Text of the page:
What DO You Do All Day, Meagen?

“You’re a house-sitter, Mom, because you sit in the house all day!” That’s my four-year-old’s understanding of working from home.

When I was a kid, my Dad worked from home for IBM. On conference calls, he would wear a hands-free headset while watering plants or doing dishes. My brother joked that Dad’s job was, “Yelling at plants.”

Today my own family is just as mystified by what I do up in my attic office, and maybe you are curious, too, Farrell Scholars.

Attic OfficeI have two jobs: Teacher Trainer and Instructional Designer

TEACHER TRAINER

The easiest way to explain my job is online teaching. Thanks to phones, email, and video conferencing, I can teach without being physically in the room with my students.

My “students” are teachers and administrators who are using computer-based products for adult education. The company I work for, Essential Education, is based in Corvallis, Oregon.

Here’s a picture of Global Headquarters! This is “The Vatican” of Essential Education, where my awesome Boss works and decisions get made!

Office BuildingInside, you are greeted by a cardboard cut-out of Leonard, the teacher character who is the virtual voice and face of all of our programs.

Meagen and cardboard cut outI visited Oregon once, but I live in Ohio.

Our customers are located all over the U.S. and we’re branching into international markets. We’re making headway in South Africa, but I haven’t been invited there…yet!

When an adult literacy organization purchases one of our products, then I set up their account and help them get started using the product.

Webinar Welcome PageFour times a week I provide interactive webinars for new teachers or customers. Another Teacher Trainer, the fabulous Dr Carmine Stewart, provides one webinar a week.

After the webinars, I provide ongoing support along with the sales reps and our other admin staff. This means I respond to emails and phone calls from teachers and administrators.

Sometimes it’s as simple as logging in for the first time, other times they have questions about program design or how assessments are scored.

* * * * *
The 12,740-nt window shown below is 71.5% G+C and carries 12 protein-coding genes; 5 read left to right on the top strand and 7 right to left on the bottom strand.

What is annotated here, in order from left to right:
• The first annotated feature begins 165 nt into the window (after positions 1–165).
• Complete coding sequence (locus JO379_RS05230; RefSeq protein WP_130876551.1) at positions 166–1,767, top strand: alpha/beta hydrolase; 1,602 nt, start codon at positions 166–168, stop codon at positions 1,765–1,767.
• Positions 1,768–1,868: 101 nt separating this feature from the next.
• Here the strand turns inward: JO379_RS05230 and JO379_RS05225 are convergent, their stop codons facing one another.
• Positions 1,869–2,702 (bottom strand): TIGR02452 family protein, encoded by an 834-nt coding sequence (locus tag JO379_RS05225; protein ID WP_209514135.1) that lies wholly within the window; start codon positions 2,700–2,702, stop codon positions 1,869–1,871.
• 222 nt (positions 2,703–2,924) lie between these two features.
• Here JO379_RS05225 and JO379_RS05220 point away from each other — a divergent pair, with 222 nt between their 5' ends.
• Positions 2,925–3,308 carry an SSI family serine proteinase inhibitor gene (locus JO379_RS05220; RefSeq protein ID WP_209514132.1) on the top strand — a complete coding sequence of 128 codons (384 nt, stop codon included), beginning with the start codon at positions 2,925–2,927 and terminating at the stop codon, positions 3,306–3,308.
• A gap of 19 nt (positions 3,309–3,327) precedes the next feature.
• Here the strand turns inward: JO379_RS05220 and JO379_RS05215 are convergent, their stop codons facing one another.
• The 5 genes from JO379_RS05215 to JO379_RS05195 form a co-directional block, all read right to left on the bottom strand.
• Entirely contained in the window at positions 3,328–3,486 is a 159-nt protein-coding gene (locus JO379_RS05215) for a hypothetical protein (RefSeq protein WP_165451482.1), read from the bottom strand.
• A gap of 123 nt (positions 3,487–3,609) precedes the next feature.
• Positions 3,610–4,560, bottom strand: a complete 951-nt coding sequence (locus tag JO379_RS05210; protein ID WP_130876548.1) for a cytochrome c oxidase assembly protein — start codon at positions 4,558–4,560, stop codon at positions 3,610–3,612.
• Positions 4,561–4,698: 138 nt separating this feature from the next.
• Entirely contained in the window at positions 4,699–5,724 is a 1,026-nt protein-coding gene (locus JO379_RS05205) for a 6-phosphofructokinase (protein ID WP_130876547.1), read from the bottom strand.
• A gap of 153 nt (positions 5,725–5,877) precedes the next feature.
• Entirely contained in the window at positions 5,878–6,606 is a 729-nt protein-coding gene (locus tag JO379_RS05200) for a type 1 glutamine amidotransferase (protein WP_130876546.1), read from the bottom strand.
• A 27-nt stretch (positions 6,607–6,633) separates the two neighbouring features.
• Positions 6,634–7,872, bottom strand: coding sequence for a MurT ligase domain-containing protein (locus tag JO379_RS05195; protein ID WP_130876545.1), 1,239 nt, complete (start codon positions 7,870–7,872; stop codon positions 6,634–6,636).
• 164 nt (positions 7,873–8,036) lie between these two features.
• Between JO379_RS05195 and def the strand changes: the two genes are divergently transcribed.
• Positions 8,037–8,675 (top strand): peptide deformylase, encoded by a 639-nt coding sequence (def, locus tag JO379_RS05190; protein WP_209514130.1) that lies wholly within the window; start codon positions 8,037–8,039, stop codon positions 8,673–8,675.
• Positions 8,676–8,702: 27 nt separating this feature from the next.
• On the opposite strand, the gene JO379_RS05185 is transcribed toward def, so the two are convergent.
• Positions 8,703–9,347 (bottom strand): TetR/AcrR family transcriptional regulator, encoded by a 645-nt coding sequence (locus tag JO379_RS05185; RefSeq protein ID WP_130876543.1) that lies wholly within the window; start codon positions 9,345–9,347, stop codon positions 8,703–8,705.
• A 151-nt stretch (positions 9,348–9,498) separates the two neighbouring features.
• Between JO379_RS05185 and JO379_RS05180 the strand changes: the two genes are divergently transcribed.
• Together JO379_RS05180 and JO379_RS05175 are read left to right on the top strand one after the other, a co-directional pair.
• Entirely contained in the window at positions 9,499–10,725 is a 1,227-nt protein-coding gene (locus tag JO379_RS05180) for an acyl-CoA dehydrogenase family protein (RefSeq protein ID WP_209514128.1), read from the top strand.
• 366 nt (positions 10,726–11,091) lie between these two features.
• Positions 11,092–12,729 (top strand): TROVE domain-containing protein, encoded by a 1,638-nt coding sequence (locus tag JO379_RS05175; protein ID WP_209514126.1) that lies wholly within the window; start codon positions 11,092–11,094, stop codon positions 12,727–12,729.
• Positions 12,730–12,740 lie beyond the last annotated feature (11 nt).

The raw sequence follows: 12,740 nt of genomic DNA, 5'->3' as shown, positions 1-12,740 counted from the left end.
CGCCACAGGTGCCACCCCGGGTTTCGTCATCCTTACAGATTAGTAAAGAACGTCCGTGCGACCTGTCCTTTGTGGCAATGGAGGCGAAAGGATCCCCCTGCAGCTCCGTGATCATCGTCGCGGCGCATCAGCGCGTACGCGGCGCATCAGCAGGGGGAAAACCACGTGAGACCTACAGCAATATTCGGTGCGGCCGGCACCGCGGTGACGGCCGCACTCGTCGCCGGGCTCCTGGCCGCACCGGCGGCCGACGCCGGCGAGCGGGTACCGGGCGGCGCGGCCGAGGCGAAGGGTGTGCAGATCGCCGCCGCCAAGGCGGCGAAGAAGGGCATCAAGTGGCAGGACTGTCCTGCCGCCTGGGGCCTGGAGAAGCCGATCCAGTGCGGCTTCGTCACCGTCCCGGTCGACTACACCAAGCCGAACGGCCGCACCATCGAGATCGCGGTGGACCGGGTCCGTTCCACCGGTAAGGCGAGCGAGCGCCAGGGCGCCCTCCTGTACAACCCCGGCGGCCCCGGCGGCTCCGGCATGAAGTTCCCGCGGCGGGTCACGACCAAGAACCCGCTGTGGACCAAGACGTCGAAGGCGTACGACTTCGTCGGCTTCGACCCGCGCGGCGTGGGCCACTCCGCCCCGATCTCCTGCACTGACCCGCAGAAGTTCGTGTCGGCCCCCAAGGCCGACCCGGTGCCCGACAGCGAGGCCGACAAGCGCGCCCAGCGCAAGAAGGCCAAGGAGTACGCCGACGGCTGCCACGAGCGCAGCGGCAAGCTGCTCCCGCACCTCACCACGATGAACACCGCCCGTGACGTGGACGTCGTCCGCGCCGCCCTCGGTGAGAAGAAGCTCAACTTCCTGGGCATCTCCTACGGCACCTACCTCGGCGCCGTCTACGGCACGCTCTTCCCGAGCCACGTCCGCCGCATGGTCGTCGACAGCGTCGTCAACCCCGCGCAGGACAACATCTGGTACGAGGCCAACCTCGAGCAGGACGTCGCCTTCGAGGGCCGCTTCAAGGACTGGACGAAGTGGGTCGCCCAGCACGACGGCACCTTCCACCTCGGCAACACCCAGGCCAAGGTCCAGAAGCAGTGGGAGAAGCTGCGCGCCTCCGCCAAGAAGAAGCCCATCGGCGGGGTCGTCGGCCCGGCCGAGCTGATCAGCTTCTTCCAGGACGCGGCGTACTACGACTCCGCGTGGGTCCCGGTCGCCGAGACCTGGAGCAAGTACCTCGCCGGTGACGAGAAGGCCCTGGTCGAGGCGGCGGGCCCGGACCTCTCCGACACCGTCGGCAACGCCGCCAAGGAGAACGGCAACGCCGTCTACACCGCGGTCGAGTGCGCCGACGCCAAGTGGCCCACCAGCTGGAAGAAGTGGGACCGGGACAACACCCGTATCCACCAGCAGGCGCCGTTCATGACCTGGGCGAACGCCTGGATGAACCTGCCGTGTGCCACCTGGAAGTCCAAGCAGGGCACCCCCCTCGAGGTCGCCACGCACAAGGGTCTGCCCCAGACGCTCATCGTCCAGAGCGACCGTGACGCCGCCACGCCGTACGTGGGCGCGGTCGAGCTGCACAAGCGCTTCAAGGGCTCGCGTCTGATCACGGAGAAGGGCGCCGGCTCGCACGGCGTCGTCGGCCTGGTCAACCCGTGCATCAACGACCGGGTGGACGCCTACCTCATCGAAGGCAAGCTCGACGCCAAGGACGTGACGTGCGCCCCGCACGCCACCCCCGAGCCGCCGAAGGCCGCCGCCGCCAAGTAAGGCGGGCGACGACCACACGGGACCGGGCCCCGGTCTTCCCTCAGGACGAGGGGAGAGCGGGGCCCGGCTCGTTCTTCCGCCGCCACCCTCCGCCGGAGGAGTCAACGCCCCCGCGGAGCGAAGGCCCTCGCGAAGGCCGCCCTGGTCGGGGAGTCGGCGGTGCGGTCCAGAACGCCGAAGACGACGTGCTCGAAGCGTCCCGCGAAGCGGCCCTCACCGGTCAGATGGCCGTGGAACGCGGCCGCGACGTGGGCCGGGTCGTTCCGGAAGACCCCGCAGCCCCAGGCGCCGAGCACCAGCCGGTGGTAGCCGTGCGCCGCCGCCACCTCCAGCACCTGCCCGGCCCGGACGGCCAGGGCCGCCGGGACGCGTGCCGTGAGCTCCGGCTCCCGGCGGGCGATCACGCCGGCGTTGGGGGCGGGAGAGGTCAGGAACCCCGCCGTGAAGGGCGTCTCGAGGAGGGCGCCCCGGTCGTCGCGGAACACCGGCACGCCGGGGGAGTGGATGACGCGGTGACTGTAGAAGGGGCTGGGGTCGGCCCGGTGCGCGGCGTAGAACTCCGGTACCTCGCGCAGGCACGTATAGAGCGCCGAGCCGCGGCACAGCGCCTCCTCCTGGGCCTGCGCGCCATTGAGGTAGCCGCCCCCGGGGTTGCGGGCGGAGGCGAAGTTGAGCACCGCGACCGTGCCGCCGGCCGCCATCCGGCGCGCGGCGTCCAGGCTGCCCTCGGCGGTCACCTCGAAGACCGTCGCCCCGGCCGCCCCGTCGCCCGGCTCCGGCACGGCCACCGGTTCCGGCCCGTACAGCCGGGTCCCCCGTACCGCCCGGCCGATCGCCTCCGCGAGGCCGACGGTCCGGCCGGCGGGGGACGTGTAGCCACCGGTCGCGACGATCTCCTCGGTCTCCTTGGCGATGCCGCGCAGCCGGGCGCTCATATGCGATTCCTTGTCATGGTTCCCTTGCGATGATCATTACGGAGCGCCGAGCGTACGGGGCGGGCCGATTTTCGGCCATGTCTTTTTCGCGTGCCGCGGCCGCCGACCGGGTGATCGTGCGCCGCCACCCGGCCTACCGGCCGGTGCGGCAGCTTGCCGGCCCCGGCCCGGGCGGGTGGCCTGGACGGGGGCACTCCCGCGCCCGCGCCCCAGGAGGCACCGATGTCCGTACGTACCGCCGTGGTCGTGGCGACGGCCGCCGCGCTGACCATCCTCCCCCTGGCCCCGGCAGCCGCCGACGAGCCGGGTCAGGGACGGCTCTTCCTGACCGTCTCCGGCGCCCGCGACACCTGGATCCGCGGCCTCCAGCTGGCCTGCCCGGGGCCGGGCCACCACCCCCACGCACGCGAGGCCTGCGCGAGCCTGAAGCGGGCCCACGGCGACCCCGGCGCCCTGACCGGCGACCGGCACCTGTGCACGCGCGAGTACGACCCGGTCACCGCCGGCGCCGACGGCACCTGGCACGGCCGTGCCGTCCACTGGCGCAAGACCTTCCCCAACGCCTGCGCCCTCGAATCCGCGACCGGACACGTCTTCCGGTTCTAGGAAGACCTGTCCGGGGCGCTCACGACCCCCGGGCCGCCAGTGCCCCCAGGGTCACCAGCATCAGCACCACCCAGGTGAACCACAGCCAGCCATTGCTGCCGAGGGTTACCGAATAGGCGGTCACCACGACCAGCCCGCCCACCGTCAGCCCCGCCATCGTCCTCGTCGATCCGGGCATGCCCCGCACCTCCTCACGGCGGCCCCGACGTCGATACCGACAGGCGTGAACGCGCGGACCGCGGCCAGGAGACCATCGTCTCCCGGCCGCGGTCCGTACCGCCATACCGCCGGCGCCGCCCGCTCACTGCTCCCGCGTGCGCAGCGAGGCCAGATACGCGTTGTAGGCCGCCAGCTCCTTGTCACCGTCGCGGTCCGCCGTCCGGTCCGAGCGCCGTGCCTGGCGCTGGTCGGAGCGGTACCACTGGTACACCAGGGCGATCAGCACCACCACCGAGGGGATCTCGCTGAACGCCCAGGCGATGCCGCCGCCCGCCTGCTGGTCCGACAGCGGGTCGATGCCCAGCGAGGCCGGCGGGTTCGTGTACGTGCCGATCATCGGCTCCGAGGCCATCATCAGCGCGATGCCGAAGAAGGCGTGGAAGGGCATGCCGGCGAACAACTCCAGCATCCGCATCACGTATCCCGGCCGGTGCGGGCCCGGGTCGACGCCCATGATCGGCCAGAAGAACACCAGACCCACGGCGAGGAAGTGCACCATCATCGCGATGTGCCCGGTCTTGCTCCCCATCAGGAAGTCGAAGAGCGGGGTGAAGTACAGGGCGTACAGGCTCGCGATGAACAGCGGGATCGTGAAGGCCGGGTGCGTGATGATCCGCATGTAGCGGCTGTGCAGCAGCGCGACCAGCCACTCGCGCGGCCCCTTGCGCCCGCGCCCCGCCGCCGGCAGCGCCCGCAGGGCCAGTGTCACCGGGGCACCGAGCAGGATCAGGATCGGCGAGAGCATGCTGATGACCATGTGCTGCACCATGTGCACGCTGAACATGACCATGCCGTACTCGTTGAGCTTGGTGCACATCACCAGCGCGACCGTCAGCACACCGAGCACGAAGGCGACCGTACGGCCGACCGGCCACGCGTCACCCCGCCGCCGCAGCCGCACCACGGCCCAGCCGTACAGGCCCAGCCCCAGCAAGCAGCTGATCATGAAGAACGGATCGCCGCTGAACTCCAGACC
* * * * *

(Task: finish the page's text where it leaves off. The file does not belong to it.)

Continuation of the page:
Meagen Thinking
Thinking about a customer question

Most days, I only get a few requests but some days the phone is ringing off the hook. I try to clear my inbox every day, too. Customer communication is my first priority, but not my only job.

The rest of the time, I am BUILDING!

INSTRUCTIONAL DESIGNER

An instructional designer is a fancy name for a multimedia author. I don’t just write text. I create interactive, online lessons, quizzes, tests, and work with a team to design courses for adult learners.

GED Academy Social Studies
I helped build this!

Right now I am focused on Social Studies with another designer who is based in Hawaii.

We divide up material to be created (right now lots of quizzes and practice tests), and the other team members provide editing and feedback.

Our materials adapt to the student, so the tests and quizzes we’ve been writing create individual learning plans to prepare students in different subjects.

We also share articles and videos about education, technology, and topical issues, discussing perspectives and ways we can incorporate best practices into our work.

My job is similar to Instructional Coordinators or Technical Writing, with a bit of Computer Support Specialist thrown in.

MYTH 1: I work with kids home

Um, no.

True, occasionally me or my co-workers have kids at home during work time. But if you’ve ever met my children, the two of them together are like the Tazmanian devil.  They will tear up the house if I don’t give them my full attention.

Kid yelling with utensils
This is my kid relaxing. No joke.

On the other hand, I’m not tied to my phone and computer 24/7. Some people work like this, but not me. I protect my family time. After-hours calls automatically go to voice mail. When I’m off work, I’m unavailable.

Myth 2: I work part-time

Nope!

My hours are 8:30am to 5:00pm weekdays, and some evenings.

I have to be responsive to the teachers, students, and design team. I have deadlines, meetings, provide trainings, and that definitely adds up to a full-time workload.

If I don’t “show up” or do my assigned work, it’s obvious pretty quickly.

While I’m not in the physical room with the team, they know whether or not I’m “there” on Skype, Google Hangouts, Google Docs, and Dropbox.

Truth: No Snow Days

Since I don’t have to commute, I don’t get snow days or most federal holidays. My office has a nice view of the houses and field across the street.

Snow houses trees
Can you see the SNOW? In March?

So what kind of projects do I work on?

Example 1: Grading Extended Responses

Essential Education is unique among adult education publishers in that our team grades all the Extended Responses that students submit online. I grade on Wednesday mornings, and we typically get 40-60 responses each day.

If I don’t get my responses graded, then it’s quickly obvious to the next in line if they log in and see 30 still to be graded!

Example 2: Tagging and Testing

This month we’re entering tons of metadata on lessons, tests, and quizzes in our new course management system.

It’s data entry–mindless and repetitive–but still engaging because I helped to build what we’re entering.

I do my best to keep myself entertained and focused. A couple weeks ago, I was adding lessons to a unit called “Social Studies Analysis.” To find “Analysis” I got to type “anal” over and over again, 25 times.

So that’s what I do all day: type “anal.” I love my job. No joke!


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